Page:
Parkinsons’s Disease
and PCNSA Members

Et syngende folk,
et lykkelig folk

A singing people,
a happy people

— Motto of the
Norwegian Singers Association

 
 

Other Norwegian Singing Associations:

Norwegian Singers’
Association of America

Nordic Singers’ Association
(Nordisk Sangerforbund)

 
 

Other Links of Interest
to Our Members:

Parkinson’s Disease

By  BRIAN RASE  (June 2013)
EUGENE, OR
This is a followup to the comments I made in the “for the good of the order” segment of the business meeting of the annual PCNSA Sangerfest at Tacoma, offering my observation of a relatively high incidence of Parkinson’s Disease in our membership. My thanks to President Jeff Highland and the Board of Directors for their help and guidance in a process to bring this to the membership.

Please note that my intent is not to make this a PCNSA-Parkinson’s Disease Support Group, but to offer a few thoughts from my experience with Parkinson’s which, I hope, may help many of us — with the disease or not — deal with aspects of it. This is not medical information or advice and should not be construed as such or a substitute for normal communications and relations with one’s medical professionals.

My name is Brian Rase and I am: (1) a Registered Pharmacist by profession, now retired; (2) the son of parents who were both diagnosed with Parkinson’s Disease; (3) active in Parkinson’s support and research programs; (4) an advocate for a number of individuals with Parkinson’s Disease; and (5) I carry the diagnosis of Parkinson’s Disease myself. I believe I have had exposure to and experience with the disease in my career and life, which
probably exceeds that of most in the general population but does not make me an expert.

We, as members of an ethnic northern European genealogy — Norwegians, the other Scandinavians, northern Germans and surrounding populations — carry a prevalence of Parkinson’s Disease which is slightly but statistically higher than the general population.

Given that factor, the aging of our group, which in itself produces a higher incidence of Parkinson’s Disease, and varied familial and environmental factors, we might expect to see a slightly higher incidence in our membership. Studies suggest that our Sangerfest group of 132 singers might have one or two members with a diagnosis of Parkinson’s Disease. Considering the number of conversations I have had and observations I have made, admittedly somewhat subjectively, I believe the incidence of Parkinson’s Diseasee in the PCNSA is higher than the general population by a factor of three or four, and for what reason, I do not have a clue.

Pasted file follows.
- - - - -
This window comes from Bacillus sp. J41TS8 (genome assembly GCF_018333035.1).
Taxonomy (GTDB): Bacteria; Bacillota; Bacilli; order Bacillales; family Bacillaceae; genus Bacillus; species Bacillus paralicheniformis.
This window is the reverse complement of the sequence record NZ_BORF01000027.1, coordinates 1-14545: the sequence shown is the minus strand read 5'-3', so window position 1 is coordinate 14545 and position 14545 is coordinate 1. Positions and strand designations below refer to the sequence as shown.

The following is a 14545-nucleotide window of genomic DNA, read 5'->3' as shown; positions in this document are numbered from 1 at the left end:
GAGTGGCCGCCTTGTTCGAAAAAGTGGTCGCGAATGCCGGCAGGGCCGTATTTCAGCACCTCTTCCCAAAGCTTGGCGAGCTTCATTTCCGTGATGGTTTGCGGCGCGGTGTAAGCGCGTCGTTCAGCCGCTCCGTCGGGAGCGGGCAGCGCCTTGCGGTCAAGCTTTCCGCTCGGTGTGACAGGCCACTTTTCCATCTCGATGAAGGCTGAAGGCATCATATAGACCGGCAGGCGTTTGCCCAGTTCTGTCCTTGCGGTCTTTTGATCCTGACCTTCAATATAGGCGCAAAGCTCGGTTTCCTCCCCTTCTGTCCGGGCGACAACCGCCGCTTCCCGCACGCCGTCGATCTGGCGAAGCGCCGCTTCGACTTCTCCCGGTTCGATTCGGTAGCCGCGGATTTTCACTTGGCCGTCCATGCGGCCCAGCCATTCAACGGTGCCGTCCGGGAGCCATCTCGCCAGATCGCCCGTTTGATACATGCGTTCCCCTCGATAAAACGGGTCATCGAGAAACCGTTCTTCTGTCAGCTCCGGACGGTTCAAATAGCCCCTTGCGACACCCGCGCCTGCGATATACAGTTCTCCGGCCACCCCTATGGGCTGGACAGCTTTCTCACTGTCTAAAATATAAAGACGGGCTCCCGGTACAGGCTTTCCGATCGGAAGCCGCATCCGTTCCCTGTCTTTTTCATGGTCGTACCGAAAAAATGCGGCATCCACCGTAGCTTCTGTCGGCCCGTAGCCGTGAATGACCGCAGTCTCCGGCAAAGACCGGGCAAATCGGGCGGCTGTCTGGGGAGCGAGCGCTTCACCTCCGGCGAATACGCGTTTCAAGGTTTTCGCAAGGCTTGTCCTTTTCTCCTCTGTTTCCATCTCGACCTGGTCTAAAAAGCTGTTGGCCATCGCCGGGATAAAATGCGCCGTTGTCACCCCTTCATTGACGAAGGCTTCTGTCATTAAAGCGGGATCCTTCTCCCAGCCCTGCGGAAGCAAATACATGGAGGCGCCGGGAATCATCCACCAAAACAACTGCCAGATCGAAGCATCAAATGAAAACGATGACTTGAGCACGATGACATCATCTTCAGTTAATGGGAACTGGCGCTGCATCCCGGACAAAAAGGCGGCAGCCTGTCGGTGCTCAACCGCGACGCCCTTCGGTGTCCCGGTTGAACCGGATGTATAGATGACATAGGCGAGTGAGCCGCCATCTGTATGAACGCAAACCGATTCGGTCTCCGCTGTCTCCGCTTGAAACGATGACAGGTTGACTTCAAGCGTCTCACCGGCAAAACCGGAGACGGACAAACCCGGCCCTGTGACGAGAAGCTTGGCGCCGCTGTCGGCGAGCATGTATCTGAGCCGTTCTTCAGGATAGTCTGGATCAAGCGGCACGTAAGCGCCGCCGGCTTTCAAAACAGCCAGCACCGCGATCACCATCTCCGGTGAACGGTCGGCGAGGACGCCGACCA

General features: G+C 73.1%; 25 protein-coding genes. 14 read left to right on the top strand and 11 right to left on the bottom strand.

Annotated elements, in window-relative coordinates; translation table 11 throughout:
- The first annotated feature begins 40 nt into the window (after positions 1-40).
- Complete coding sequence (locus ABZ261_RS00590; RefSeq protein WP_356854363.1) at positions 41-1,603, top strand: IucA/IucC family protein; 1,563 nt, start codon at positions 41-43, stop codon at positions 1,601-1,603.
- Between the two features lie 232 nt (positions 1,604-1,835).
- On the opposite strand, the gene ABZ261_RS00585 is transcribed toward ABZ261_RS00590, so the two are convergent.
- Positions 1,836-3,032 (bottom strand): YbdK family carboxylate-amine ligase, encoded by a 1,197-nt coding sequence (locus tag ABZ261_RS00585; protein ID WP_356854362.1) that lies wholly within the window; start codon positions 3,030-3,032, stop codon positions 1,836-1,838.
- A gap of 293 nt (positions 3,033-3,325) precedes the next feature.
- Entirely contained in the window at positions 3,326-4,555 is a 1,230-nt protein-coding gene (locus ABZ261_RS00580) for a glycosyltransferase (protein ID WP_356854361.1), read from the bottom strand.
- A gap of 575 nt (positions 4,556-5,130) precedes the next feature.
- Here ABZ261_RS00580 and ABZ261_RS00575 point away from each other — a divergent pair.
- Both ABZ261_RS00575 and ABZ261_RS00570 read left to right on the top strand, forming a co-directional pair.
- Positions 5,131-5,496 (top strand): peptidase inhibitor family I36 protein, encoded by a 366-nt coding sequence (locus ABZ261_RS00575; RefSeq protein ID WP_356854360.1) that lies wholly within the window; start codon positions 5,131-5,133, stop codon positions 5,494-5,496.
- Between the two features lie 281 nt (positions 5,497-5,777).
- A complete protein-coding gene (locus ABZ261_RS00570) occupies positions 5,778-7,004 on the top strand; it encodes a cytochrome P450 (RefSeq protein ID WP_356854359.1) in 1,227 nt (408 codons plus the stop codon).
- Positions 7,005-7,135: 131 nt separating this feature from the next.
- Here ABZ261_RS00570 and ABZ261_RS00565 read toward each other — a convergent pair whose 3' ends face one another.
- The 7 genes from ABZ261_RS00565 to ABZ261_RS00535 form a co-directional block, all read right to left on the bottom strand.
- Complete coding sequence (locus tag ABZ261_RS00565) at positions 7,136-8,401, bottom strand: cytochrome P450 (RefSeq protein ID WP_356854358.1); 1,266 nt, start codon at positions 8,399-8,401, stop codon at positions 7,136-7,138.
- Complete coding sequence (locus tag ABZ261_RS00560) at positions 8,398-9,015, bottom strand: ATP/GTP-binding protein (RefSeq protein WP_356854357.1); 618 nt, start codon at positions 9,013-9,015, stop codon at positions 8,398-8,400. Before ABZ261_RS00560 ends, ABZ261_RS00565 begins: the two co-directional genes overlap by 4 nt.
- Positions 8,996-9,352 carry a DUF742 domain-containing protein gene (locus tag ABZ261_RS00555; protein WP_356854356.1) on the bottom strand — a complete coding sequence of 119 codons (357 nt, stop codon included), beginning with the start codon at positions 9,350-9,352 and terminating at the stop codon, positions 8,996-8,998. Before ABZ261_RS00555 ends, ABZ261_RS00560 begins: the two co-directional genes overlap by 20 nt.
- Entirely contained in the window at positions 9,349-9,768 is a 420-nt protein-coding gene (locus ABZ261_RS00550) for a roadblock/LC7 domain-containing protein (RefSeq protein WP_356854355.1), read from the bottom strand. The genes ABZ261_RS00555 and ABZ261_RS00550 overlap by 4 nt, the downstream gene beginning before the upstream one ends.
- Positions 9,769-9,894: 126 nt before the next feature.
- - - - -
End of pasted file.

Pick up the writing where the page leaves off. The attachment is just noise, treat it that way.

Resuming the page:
That being said, “we are what we are,” so let me put on my advocacy hat and conclude with a few thoughts from my own experience.

  • SEEK out a physician/neurologist with a specialty in movement disorders who has additional training and experience in treating Parkinson’s Disease.
     
  • PARTNER with, question and challenge your physician to keep you informed on the most up-to-date information on medications and treatments, and include some of your own research.
     
  • STAY PHYSICALLY ACTIVE with exercise, walking, yoga, tai chi, ping pong, dancing, swimming, golf, deep breathing, physical therapy and any other activity of daily living that keeps you moving.
     
  • STAY MENTALLY ACTIVE with reading, puzzles (crossword, sudoku, etc.), getting plenty of sleep (CPAP if needed), communicating with others (family, friends, support groups), meditation (if you’re into that), and learn as much as you can about the disease and treatments which will help. Don’t let this disease of ours define you.
     
  • KEEP ON SINGING. Our voices are not exempt from the effects of Parkinson’s Disease and one of the best ways to keep them strong and active is to sing, and sing loud and often. It is also helpful as we sing some of those hard-to-pronounce (well, for some of us) Norsk words, that require a little different twist of the tongue and lips.

Finally, and on a personal note, and I know this is not an exclusive, but The Norsemen are a major part of my support system. They helped me through my major cancer fight over five years ago and they are helping me through this one. Apart from the fact that I enjoy singing — and singing with my friends — this is a major part of my therapy, and I will do it as long as I can.

Please feel free to contact me with any comments and thoughts at:  <b.erase123@gmail.com> or 541-686-2733 and check the following links to some select information resources.

Parkinson’s Disease Information and Resources
Web Site Links:

 

The following two organizations are more involved in genetic research: